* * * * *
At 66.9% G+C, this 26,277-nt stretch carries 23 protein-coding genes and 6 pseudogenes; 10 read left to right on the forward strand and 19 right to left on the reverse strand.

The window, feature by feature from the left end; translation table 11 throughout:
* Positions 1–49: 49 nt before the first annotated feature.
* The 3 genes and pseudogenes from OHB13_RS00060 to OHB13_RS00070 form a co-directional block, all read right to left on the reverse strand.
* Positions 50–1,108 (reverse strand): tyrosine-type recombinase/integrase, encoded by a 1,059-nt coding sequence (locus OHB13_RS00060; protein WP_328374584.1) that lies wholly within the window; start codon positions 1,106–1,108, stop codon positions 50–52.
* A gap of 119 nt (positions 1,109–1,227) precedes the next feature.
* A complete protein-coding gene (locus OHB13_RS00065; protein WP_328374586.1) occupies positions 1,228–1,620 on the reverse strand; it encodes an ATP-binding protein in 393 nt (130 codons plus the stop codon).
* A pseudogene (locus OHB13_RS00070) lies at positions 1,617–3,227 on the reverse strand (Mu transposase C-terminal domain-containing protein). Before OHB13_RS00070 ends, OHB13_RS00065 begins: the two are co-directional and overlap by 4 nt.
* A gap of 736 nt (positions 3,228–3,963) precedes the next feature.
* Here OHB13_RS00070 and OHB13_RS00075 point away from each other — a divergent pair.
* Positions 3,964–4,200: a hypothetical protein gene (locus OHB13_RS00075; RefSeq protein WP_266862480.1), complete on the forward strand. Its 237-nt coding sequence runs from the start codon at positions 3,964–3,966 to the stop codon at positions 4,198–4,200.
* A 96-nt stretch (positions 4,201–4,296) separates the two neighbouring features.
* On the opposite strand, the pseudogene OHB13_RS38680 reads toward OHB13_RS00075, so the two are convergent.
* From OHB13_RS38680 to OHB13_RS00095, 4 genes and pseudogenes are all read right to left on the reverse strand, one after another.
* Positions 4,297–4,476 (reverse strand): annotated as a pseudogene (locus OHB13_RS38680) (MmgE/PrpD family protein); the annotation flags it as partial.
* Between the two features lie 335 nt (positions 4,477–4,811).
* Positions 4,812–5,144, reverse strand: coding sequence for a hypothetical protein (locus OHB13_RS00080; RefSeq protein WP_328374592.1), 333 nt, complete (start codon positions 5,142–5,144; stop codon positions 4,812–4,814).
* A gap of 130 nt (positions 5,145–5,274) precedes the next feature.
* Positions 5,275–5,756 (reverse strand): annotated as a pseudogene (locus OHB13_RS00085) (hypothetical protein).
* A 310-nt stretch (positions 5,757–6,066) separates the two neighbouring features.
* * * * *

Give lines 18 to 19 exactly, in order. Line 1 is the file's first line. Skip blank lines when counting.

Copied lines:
* A gap of 130 nt (positions 5,145–5,274) precedes the next feature.
* Positions 5,275–5,756 (reverse strand): annotated as a pseudogene (locus OHB13_RS00085) (hypothetical protein).